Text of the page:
imbedded imbedded  /ɪm ˈbɛ dɪd/


  • (v) fix or set securely or deeply



  1. Instead, the story of the black day was passed on from fathers to children, who could see the cannon balls imbedded in Vicksburg's old courthouse.
  2. Using toast creates an imbedded pun: Cheap food is toast.
  3. From time to time it refers to tables of figures imbedded in its memory, selects the proper figure and includes it in its calculations.


  • Greg Johnson: TVA's claim of power at low cost a myth

    Maybe it is the myth impenetrable by facts, impermeable to data, impervious to reality. Maybe the mantra has become ingrained in the psyche, imbedded in the subconscious and inbred in generations in the Tennessee Valley.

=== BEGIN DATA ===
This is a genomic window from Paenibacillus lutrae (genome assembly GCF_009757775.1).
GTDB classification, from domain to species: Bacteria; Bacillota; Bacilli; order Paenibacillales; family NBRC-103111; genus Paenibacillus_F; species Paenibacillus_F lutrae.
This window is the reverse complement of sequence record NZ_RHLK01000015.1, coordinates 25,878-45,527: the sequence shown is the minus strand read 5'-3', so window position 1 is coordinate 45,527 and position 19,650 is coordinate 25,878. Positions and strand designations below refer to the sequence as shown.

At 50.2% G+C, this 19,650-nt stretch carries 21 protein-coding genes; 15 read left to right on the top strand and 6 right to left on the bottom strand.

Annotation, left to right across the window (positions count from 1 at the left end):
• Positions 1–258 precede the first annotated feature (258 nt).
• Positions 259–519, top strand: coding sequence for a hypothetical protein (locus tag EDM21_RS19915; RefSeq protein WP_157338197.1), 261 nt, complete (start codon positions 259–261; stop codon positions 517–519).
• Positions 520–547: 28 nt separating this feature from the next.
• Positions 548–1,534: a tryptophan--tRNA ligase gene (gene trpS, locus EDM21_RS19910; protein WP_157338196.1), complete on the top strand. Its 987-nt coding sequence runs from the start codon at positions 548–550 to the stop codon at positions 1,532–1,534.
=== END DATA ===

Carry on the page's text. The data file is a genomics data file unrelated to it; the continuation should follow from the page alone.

on June 7, 2013     Source: Knoxville News Sentinel


  1. "A lot of kisses. A little uncomfortable," Donovan said. "It's something I'll have imbedded in my mind forever."
    on Jun 23, 2010 By: Donovan Source: WSHM-TV

  2. Lee said he collected nothing but "two small bundles of white thread-like fibres imbedded in blood," and that he documented and photographed his work.
    on May 31, 2007 By: Henry Lee Source: Toronto Star

  3. "In all other cases, the Commission will use the full flexibility imbedded in the revised Stability and Growth Pact when considering the next steps under the excessive deficit procedure in the weeks to come," said Joaquin Almunia, EU...
    on Feb 18, 2009 By: Joaquin Almunia Source: Xinhua

Word of the Day
languish languish
/ˈlæŋɡ wɪʃ /